Coinciding with the potter's feature in American Craft, we present an ACC audio oral history interview.more
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First World Congress of Craftsmen in the ACC Archives
Among the dozens of boxes that serve as the American Craft Council’s archives for the World Crafts Council, I found a yellowed mailer designed by the Council. The only original text on the foldout is a message from then ACC president William J. Barrett, which reads: “FRIENDS OF THE AMERICAN CRAFTSMEN’S COUNCIL: We know this will be of interest to you.” The newsprint pamphlet unfolds into a mock newspaper, with a collage of newspaper clippings about the First World Congress of Craftsmen, which took place under the support of the Council in New York, in June of 1964. The back of the paper folds out into a two-page spread of craftsmen's quotes that were taken from various papers that were covering the meeting. One quote from Cyril Wood of England reads, “This is an affirmation that man does not live by atom bombs alone but also by his hands and their works.”
In all of these materials about the creation of the WCC, there is a palpable sense of urgency in asserting the place of craft. The Herald Tribute describes the meeting as, “a counter-revolution, to be exact… the revolt of hand workers against production lines.” The meeting was the brainchild of Aileen Osborn Webb and Margaret Patch, who had been discussing the possibility of creating a worldwide network of handworkers. The ACC also houses years of their correspondence, which provides an illuminated window into the work that went into making the first conference such an event. When the meeting took place five years after Webb and Patch first met, the result was overwhelming. Hundreds of visitors from 52 countries were in attendance at Columbia University, where Dr. d’Arcy Hayman, head of art education and cultural development for UNESCO, gave the keynote speech about how appreciation of the arts maintains every culture.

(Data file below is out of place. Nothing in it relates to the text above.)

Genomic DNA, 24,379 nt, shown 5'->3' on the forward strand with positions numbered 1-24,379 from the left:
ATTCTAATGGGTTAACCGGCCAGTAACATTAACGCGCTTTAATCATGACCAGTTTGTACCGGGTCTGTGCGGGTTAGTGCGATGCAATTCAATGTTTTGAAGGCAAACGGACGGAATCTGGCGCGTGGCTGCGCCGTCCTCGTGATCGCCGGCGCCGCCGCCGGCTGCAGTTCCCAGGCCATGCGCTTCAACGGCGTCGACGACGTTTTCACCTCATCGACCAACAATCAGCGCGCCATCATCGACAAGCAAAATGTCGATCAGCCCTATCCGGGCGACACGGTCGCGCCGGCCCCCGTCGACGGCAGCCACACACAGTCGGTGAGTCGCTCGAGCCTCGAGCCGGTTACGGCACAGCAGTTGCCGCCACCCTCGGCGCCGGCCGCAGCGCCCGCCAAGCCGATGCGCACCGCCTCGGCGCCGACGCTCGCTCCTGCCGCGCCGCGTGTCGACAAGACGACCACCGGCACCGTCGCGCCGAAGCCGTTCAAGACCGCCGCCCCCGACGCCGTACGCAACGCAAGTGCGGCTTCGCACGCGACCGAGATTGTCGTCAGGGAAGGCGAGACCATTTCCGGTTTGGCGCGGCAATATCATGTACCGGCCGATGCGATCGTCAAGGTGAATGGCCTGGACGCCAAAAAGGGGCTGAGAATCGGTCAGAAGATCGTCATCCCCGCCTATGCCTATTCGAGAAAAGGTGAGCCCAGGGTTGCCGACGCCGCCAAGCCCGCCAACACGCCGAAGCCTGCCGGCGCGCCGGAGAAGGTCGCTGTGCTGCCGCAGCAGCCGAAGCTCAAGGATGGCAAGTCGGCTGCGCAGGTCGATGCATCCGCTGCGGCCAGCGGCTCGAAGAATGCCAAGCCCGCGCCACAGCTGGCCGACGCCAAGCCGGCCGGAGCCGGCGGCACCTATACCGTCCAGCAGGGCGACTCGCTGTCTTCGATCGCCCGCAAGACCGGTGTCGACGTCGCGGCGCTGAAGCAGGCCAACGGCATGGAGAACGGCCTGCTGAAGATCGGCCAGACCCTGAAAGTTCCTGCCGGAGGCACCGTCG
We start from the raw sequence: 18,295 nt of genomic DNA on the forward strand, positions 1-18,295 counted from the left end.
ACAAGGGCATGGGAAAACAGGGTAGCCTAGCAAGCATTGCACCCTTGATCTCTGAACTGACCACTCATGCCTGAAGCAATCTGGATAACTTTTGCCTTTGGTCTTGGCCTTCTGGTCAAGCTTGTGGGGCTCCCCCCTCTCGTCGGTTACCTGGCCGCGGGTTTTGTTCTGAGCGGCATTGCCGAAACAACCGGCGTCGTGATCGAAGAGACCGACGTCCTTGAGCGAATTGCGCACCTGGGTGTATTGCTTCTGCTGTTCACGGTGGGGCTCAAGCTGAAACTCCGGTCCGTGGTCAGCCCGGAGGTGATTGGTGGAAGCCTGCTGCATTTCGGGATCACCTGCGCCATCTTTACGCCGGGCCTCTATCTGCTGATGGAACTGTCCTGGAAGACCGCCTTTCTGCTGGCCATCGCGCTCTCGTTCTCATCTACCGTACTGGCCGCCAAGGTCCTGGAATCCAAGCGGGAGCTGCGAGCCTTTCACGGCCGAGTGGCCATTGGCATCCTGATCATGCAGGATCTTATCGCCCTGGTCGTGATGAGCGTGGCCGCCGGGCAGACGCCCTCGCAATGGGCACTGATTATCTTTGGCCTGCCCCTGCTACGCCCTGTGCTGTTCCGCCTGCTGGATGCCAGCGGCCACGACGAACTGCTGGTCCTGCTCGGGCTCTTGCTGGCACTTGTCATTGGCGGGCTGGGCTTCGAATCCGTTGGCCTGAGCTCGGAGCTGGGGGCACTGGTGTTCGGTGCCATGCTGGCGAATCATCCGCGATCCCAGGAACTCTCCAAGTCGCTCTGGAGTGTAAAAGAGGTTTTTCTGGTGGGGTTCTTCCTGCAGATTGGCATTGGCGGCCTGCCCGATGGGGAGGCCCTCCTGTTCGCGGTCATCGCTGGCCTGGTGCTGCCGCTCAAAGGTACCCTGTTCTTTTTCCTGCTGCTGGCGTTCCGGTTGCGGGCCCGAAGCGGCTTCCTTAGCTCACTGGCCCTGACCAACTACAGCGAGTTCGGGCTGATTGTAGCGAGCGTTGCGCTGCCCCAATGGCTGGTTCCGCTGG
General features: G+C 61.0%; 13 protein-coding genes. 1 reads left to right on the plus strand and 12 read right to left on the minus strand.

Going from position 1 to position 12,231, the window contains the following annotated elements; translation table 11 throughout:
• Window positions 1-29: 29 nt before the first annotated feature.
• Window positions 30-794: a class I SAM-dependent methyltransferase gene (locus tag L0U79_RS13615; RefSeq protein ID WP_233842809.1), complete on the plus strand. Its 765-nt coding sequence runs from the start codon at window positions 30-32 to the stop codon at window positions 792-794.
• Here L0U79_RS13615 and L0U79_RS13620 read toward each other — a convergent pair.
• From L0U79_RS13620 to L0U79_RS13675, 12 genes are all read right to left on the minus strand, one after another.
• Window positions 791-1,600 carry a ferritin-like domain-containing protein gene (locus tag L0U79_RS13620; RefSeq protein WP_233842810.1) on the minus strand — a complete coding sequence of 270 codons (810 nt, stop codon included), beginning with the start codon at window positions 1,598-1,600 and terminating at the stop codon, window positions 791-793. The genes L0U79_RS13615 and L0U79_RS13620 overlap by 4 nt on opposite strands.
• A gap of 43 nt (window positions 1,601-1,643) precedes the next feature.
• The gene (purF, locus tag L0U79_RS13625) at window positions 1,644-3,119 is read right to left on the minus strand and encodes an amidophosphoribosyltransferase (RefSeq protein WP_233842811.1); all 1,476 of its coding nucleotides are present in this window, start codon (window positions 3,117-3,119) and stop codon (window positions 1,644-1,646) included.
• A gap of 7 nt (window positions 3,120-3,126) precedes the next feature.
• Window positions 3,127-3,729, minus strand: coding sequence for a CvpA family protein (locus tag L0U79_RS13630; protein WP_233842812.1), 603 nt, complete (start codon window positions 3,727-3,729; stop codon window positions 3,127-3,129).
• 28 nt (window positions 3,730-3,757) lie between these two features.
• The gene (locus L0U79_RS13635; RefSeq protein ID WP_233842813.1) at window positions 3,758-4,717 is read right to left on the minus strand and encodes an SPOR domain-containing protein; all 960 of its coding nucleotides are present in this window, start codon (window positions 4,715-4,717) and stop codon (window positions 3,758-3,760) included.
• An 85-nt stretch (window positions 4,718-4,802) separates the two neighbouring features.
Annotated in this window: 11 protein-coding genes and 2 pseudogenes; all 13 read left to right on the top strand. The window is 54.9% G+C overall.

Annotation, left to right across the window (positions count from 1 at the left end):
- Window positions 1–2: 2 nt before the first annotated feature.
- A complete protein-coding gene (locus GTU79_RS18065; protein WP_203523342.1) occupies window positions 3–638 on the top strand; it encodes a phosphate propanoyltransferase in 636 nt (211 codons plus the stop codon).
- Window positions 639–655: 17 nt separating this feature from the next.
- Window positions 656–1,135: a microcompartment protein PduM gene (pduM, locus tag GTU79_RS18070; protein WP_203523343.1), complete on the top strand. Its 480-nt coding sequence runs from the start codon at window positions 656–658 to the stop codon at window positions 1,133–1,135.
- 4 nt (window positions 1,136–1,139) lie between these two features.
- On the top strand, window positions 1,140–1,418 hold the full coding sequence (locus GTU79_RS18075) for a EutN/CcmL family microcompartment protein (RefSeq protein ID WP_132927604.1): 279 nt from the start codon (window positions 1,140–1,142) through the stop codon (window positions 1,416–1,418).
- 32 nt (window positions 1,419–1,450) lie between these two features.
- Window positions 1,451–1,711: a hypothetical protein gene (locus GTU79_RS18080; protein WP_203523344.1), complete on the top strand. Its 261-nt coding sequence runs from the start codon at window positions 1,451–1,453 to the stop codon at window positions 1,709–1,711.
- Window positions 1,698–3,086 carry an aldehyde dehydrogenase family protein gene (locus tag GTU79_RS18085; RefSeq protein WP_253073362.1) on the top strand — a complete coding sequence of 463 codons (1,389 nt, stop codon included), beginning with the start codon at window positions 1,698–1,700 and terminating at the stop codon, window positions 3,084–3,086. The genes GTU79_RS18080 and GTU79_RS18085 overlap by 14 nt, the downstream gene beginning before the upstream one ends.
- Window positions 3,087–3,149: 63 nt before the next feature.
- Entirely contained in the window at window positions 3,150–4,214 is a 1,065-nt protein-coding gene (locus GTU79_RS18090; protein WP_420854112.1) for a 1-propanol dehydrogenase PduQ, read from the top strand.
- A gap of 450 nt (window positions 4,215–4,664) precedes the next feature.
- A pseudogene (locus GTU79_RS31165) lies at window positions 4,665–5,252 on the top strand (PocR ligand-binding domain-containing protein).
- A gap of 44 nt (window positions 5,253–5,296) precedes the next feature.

That speech is one of the many collected in The First World Congress of Craftsmen, published later that year. The level of discourse in the moderated panel discussions was as impressive as the participants. “Our Changing Environment,” moderated by Edward Larrabee, features Dwight Macdonald, Ralph Ellison, Louis Kahn, and Paolo Soleri, among others. At that point in time, as intent as the artists were to assert the importance of their craft, thinkers of all kinds were as emphatically postulating what role these artist would have in a world that seemed to be changing as rapidly as it ever had. In his keynote speech, Dr. Hayman told the audience, “where technology has opened a path to Utopia, we find a growing disintegration, a menacing new kind of plague spreading spiritual death among the people.” This attitude, that increasing modernization was grim reaper of the spirit, tasked craftsmen with the role of being society’s angels.
As you can see, it’s easy to get caught up in these documents. The excitement of the participants is still contagious even a half century later. Add that to the fact that there are more than 25 boxes of original documents from the meetings of the WCC from 1964 until just a few years ago, and you begin to get a picture of the incredible work that ACC intern Pam Harris put into arranging them. She has also developed a finding aid for researchers wanting to explore the collection, which will be online later this year. Among the documents I explored from the first conference, there were letters from craft curator Paul Smith to Aileen Osborn Webb, a guide to craft organizations by country, and wealth of photographs that reflect the spirit of the WCC meetings.
For more information, visit the World Crafts Council website or contact the ACC library. The World Crafts Council archival finding aid will be available on the ACC website in summer 2012. A weekly shout out to the printed word, From the Stacks highlights what's new and what's loved in the American Craft Council Library.